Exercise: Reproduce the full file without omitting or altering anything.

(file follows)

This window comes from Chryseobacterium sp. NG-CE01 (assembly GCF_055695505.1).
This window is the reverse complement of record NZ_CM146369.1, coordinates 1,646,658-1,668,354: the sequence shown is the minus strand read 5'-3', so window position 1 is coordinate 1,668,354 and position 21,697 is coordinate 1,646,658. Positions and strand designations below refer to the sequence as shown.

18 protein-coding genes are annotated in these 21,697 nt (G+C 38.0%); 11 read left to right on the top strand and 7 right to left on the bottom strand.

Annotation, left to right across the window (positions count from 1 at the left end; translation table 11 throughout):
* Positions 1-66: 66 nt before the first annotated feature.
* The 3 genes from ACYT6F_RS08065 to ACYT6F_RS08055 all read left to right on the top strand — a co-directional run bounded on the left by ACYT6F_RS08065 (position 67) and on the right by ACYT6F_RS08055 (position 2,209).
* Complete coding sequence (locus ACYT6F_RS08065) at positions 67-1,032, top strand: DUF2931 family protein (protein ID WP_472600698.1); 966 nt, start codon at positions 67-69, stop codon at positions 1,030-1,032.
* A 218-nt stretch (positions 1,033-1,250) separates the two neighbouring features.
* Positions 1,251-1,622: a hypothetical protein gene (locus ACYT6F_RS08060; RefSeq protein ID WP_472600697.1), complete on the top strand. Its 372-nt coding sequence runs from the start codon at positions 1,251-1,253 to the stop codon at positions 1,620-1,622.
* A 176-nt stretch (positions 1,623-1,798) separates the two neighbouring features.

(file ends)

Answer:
This window comes from Chryseobacterium sp. NG-CE01 (assembly GCF_055695505.1).
This window is the reverse complement of record NZ_CM146369.1, coordinates 1,646,658-1,668,354: the sequence shown is the minus strand read 5'-3', so window position 1 is coordinate 1,668,354 and position 21,697 is coordinate 1,646,658. Positions and strand designations below refer to the sequence as shown.

18 protein-coding genes are annotated in these 21,697 nt (G+C 38.0%); 11 read left to right on the top strand and 7 right to left on the bottom strand.

Annotation, left to right across the window (positions count from 1 at the left end; translation table 11 throughout):
* Positions 1-66: 66 nt before the first annotated feature.
* The 3 genes from ACYT6F_RS08065 to ACYT6F_RS08055 all read left to right on the top strand — a co-directional run bounded on the left by ACYT6F_RS08065 (position 67) and on the right by ACYT6F_RS08055 (position 2,209).
* Complete coding sequence (locus ACYT6F_RS08065) at positions 67-1,032, top strand: DUF2931 family protein (protein ID WP_472600698.1); 966 nt, start codon at positions 67-69, stop codon at positions 1,030-1,032.
* A 218-nt stretch (positions 1,033-1,250) separates the two neighbouring features.
* Positions 1,251-1,622: a hypothetical protein gene (locus ACYT6F_RS08060; RefSeq protein ID WP_472600697.1), complete on the top strand. Its 372-nt coding sequence runs from the start codon at positions 1,251-1,253 to the stop codon at positions 1,620-1,622.
* A 176-nt stretch (positions 1,623-1,798) separates the two neighbouring features.